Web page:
Regardless, Stax dealers have been dropping like flies over the last five years and today only a handfull of retail outlets remain. You're not going to buy something if you don't know it's there. If Stax wants to sell product through qualified retailers that can promote its product properly, then Stax will have to have to find a way to get product to those retailers with way more than 20 points margin.
The Viability of Electrostatic Headphones
The biggest concern to me is Edifier's idea of low cost electrostatic headphones. This is a technology that does not lend itself easily to the price reduction needed for mass market appeal. My guess is that you'd need to get the price down to around $300 for that to occur. Given the circuitry needed for the high voltage drive signals and the difficulty of electrostatic driver construction, not to mention the need to be very aware of consumer safety when you put hundreds of volts on their head, I think this will be very difficult to achieve.
Electrostatic drivers do have some significant advantages for high-end applications. The planar wave front they generate lends itself to superior imaging, as does the speedy transient response of these drivers. But the technology also has the drawback of typically having a hard time delivering deep bass notes --- something the popular culture desires greatly. Reducing the price of electrostatic headphones while retaining the inherent advantage of e-stat drivers and improving bass response will be a tall order for Edifier.
While I'd love to see something like a reliable Koss ESP950 on the market at $500, I'm just not sure it's possible. I'm wondering if there's a different reason for this purchase.
Caution: Wild Speculation Alert!
Think about this: Edifier is big into computer and desktop speakers. Magnepan's new planar-magnetic desktop speakers sound wicked good. Stax used to make speakers. Put that in a pot and stir it, and you come up with the possibility that Edifier is looking into making electrostatic desktop speakers.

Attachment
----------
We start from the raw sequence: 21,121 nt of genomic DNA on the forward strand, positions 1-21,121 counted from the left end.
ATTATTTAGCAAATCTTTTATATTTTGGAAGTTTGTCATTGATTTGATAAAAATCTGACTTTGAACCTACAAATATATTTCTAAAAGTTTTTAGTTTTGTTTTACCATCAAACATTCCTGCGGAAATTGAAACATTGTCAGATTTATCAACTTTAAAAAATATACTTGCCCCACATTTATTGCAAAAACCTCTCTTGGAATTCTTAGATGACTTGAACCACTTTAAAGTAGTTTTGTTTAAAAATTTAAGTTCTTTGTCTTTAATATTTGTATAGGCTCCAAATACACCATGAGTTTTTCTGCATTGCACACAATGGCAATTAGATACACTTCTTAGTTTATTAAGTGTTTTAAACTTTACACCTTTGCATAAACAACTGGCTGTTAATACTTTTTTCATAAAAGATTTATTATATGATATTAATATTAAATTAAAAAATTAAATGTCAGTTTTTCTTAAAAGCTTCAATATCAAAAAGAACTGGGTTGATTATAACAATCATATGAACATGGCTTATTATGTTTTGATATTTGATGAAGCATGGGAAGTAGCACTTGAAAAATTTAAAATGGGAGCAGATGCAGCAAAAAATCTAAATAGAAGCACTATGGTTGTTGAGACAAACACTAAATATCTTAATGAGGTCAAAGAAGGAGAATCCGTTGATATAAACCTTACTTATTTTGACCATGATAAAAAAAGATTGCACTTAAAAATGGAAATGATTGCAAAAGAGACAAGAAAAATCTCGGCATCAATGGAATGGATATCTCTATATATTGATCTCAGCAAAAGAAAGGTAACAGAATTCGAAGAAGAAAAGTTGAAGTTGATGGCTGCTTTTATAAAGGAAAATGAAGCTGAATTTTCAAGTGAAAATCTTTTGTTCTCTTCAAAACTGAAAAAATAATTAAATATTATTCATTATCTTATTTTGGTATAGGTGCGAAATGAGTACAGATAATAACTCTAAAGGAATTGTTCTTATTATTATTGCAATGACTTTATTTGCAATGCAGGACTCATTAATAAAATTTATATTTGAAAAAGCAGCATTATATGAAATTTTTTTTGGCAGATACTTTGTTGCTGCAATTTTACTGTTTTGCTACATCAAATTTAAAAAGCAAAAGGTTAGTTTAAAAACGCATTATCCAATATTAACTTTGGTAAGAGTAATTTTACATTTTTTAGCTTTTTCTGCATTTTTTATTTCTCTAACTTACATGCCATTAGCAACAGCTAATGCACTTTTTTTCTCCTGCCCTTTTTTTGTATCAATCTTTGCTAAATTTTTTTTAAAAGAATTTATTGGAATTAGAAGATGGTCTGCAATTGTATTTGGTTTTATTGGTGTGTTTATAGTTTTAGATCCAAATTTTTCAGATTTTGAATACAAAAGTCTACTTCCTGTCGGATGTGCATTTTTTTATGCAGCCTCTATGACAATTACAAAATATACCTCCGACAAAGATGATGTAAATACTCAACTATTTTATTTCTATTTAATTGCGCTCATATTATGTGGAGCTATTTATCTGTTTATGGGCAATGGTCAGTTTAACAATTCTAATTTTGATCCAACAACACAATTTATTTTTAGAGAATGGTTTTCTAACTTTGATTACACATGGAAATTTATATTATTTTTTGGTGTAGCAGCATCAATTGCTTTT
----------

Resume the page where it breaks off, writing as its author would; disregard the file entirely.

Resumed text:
Near-field listening with planar drivers is a very good idea. Because of the large diaphragm surface, e-stat speakers are very directional, which means you can put them on a desk and tilt them up toward your head and have less first reflection off the desk surface than with traditional dynamic speakers. In my experience, reducing first reflections on near-field speakers significantly improves imaging. These systems commonly have sub-woofers, so the poor performance of electrostatic driver in the bass can be overcome.
A low-cost electrostatic desktop speaker is something I'd really like to get my ears on. How about you?
If Edifier is true to its word, I think we're in for great listening in the future with Stax product. It seems to me that this arrangement will allow the engineers in Japan to focus on what they do better than anyone else: make world class headphones. It also appears that Edifier is in a great position to clean up distribution and pricing, and develop a solid dealer network.
Whether or not Edifier can reduce the price of electrostatic headphones to the point that they can become broadly popular remains to be seen. But, certainly, having the best, and maybe only, small electrostatic driver development team on the planet could provide excellent differentiation and a competitive advantage in the commodity market of small speaker systems.
I wish both Stax and Edifier a long and prosperous future.
Edifier Notice of Acquisition of Assets Document
Edifier love letter to Stax enthusiasts.
Stax letter to suppliers informing them of the purchase.
Google translation of the best news article I found about the purchase.
TMCNet news post on the sale.
Edifier headphone product main page through Google Translate.
Edifier Global Site (in English)
Head-Fi thread on Edifier purchase of Stax.
Wikiphonia page on Stax.
Stax Wikipedia page.